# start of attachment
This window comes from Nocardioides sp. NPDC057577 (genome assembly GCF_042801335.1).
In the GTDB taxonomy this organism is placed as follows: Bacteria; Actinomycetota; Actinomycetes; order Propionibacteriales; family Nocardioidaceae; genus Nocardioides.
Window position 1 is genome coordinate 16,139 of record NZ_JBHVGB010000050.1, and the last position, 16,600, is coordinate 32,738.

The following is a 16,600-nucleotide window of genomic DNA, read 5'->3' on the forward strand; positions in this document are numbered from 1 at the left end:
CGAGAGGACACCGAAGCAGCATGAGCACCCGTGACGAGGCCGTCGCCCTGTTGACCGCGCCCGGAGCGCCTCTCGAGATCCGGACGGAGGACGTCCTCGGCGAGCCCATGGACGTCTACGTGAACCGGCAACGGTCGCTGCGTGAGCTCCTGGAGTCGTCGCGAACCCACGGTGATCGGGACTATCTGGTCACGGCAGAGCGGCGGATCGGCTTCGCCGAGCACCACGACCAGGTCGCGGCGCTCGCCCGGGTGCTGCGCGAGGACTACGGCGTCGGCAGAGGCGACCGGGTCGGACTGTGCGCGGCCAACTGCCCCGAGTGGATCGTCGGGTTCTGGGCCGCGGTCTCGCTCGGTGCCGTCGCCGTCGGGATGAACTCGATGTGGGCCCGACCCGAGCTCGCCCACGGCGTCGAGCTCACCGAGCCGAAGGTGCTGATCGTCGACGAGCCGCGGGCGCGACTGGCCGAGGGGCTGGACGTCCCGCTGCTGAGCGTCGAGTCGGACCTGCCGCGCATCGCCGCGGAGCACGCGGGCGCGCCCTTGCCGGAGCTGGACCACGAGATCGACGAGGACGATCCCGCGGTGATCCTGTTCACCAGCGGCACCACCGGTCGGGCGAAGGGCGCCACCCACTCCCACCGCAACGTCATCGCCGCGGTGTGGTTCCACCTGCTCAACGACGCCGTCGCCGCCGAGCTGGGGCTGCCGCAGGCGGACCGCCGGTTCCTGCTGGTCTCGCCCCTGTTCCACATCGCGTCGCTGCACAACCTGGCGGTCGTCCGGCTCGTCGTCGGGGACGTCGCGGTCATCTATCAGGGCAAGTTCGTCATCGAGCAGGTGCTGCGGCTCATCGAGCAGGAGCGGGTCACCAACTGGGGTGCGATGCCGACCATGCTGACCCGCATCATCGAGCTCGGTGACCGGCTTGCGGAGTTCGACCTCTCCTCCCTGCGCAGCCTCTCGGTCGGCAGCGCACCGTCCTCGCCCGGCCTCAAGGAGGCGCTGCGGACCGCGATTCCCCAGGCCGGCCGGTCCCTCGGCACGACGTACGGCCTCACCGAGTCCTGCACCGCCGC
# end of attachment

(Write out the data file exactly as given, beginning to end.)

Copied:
This window comes from Nocardioides sp. NPDC057577 (genome assembly GCF_042801335.1).
In the GTDB taxonomy this organism is placed as follows: Bacteria; Actinomycetota; Actinomycetes; order Propionibacteriales; family Nocardioidaceae; genus Nocardioides.
Window position 1 is genome coordinate 16,139 of record NZ_JBHVGB010000050.1, and the last position, 16,600, is coordinate 32,738.

The following is a 16,600-nucleotide window of genomic DNA, read 5'->3' on the forward strand; positions in this document are numbered from 1 at the left end:
CGAGAGGACACCGAAGCAGCATGAGCACCCGTGACGAGGCCGTCGCCCTGTTGACCGCGCCCGGAGCGCCTCTCGAGATCCGGACGGAGGACGTCCTCGGCGAGCCCATGGACGTCTACGTGAACCGGCAACGGTCGCTGCGTGAGCTCCTGGAGTCGTCGCGAACCCACGGTGATCGGGACTATCTGGTCACGGCAGAGCGGCGGATCGGCTTCGCCGAGCACCACGACCAGGTCGCGGCGCTCGCCCGGGTGCTGCGCGAGGACTACGGCGTCGGCAGAGGCGACCGGGTCGGACTGTGCGCGGCCAACTGCCCCGAGTGGATCGTCGGGTTCTGGGCCGCGGTCTCGCTCGGTGCCGTCGCCGTCGGGATGAACTCGATGTGGGCCCGACCCGAGCTCGCCCACGGCGTCGAGCTCACCGAGCCGAAGGTGCTGATCGTCGACGAGCCGCGGGCGCGACTGGCCGAGGGGCTGGACGTCCCGCTGCTGAGCGTCGAGTCGGACCTGCCGCGCATCGCCGCGGAGCACGCGGGCGCGCCCTTGCCGGAGCTGGACCACGAGATCGACGAGGACGATCCCGCGGTGATCCTGTTCACCAGCGGCACCACCGGTCGGGCGAAGGGCGCCACCCACTCCCACCGCAACGTCATCGCCGCGGTGTGGTTCCACCTGCTCAACGACGCCGTCGCCGCCGAGCTGGGGCTGCCGCAGGCGGACCGCCGGTTCCTGCTGGTCTCGCCCCTGTTCCACATCGCGTCGCTGCACAACCTGGCGGTCGTCCGGCTCGTCGTCGGGGACGTCGCGGTCATCTATCAGGGCAAGTTCGTCATCGAGCAGGTGCTGCGGCTCATCGAGCAGGAGCGGGTCACCAACTGGGGTGCGATGCCGACCATGCTGACCCGCATCATCGAGCTCGGTGACCGGCTTGCGGAGTTCGACCTCTCCTCCCTGCGCAGCCTCTCGGTCGGCAGCGCACCGTCCTCGCCCGGCCTCAAGGAGGCGCTGCGGACCGCGATTCCCCAGGCCGGCCGGTCCCTCGGCACGACGTACGGCCTCACCGAGTCCTGCACCGCCGC